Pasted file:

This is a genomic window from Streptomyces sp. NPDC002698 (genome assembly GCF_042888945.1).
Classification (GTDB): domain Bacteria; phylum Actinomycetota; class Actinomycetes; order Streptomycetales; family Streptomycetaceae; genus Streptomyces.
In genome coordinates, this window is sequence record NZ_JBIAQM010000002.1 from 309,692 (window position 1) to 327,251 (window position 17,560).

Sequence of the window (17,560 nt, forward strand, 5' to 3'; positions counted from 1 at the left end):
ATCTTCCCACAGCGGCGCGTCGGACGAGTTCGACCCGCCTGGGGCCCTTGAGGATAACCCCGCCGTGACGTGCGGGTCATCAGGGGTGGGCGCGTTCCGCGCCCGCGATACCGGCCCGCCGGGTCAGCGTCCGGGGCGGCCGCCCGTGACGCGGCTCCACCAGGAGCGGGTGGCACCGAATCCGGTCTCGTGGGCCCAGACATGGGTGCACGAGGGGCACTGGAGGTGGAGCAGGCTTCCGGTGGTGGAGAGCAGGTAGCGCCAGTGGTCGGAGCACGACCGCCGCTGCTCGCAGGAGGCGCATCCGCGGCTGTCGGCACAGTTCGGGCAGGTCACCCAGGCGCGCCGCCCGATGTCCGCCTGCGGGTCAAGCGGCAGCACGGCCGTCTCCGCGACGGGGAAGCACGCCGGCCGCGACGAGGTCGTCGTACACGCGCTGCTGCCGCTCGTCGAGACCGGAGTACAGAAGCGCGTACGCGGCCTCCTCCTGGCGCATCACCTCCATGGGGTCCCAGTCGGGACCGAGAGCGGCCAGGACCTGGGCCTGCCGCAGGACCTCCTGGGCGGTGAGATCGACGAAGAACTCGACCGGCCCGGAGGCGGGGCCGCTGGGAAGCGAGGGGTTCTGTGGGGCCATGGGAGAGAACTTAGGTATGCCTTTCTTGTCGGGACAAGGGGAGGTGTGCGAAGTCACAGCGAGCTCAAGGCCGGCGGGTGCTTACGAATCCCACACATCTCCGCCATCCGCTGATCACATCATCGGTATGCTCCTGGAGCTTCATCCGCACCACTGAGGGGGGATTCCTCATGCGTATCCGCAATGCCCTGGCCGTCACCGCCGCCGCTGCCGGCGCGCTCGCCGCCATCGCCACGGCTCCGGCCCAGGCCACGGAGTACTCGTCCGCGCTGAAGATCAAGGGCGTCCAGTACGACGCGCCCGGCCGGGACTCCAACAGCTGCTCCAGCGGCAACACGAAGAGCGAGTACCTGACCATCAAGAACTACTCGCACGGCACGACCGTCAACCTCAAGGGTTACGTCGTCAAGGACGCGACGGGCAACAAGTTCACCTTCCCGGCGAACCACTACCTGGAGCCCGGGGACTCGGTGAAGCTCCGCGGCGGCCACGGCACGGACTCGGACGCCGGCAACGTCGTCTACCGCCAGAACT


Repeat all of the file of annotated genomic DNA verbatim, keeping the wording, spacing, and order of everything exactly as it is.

This is a genomic window from Streptomyces sp. NPDC002698 (genome assembly GCF_042888945.1).
Classification (GTDB): domain Bacteria; phylum Actinomycetota; class Actinomycetes; order Streptomycetales; family Streptomycetaceae; genus Streptomyces.
In genome coordinates, this window is sequence record NZ_JBIAQM010000002.1 from 309,692 (window position 1) to 327,251 (window position 17,560).

Sequence of the window (17,560 nt, forward strand, 5' to 3'; positions counted from 1 at the left end):
ATCTTCCCACAGCGGCGCGTCGGACGAGTTCGACCCGCCTGGGGCCCTTGAGGATAACCCCGCCGTGACGTGCGGGTCATCAGGGGTGGGCGCGTTCCGCGCCCGCGATACCGGCCCGCCGGGTCAGCGTCCGGGGCGGCCGCCCGTGACGCGGCTCCACCAGGAGCGGGTGGCACCGAATCCGGTCTCGTGGGCCCAGACATGGGTGCACGAGGGGCACTGGAGGTGGAGCAGGCTTCCGGTGGTGGAGAGCAGGTAGCGCCAGTGGTCGGAGCACGACCGCCGCTGCTCGCAGGAGGCGCATCCGCGGCTGTCGGCACAGTTCGGGCAGGTCACCCAGGCGCGCCGCCCGATGTCCGCCTGCGGGTCAAGCGGCAGCACGGCCGTCTCCGCGACGGGGAAGCACGCCGGCCGCGACGAGGTCGTCGTACACGCGCTGCTGCCGCTCGTCGAGACCGGAGTACAGAAGCGCGTACGCGGCCTCCTCCTGGCGCATCACCTCCATGGGGTCCCAGTCGGGACCGAGAGCGGCCAGGACCTGGGCCTGCCGCAGGACCTCCTGGGCGGTGAGATCGACGAAGAACTCGACCGGCCCGGAGGCGGGGCCGCTGGGAAGCGAGGGGTTCTGTGGGGCCATGGGAGAGAACTTAGGTATGCCTTTCTTGTCGGGACAAGGGGAGGTGTGCGAAGTCACAGCGAGCTCAAGGCCGGCGGGTGCTTACGAATCCCACACATCTCCGCCATCCGCTGATCACATCATCGGTATGCTCCTGGAGCTTCATCCGCACCACTGAGGGGGGATTCCTCATGCGTATCCGCAATGCCCTGGCCGTCACCGCCGCCGCTGCCGGCGCGCTCGCCGCCATCGCCACGGCTCCGGCCCAGGCCACGGAGTACTCGTCCGCGCTGAAGATCAAGGGCGTCCAGTACGACGCGCCCGGCCGGGACTCCAACAGCTGCTCCAGCGGCAACACGAAGAGCGAGTACCTGACCATCAAGAACTACTCGCACGGCACGACCGTCAACCTCAAGGGTTACGTCGTCAAGGACGCGACGGGCAACAAGTTCACCTTCCCGGCGAACCACTACCTGGAGCCCGGGGACTCGGTGAAGCTCCGCGGCGGCCACGGCACGGACTCGGACGCCGGCAACGTCGTCTACCGCCAGAACT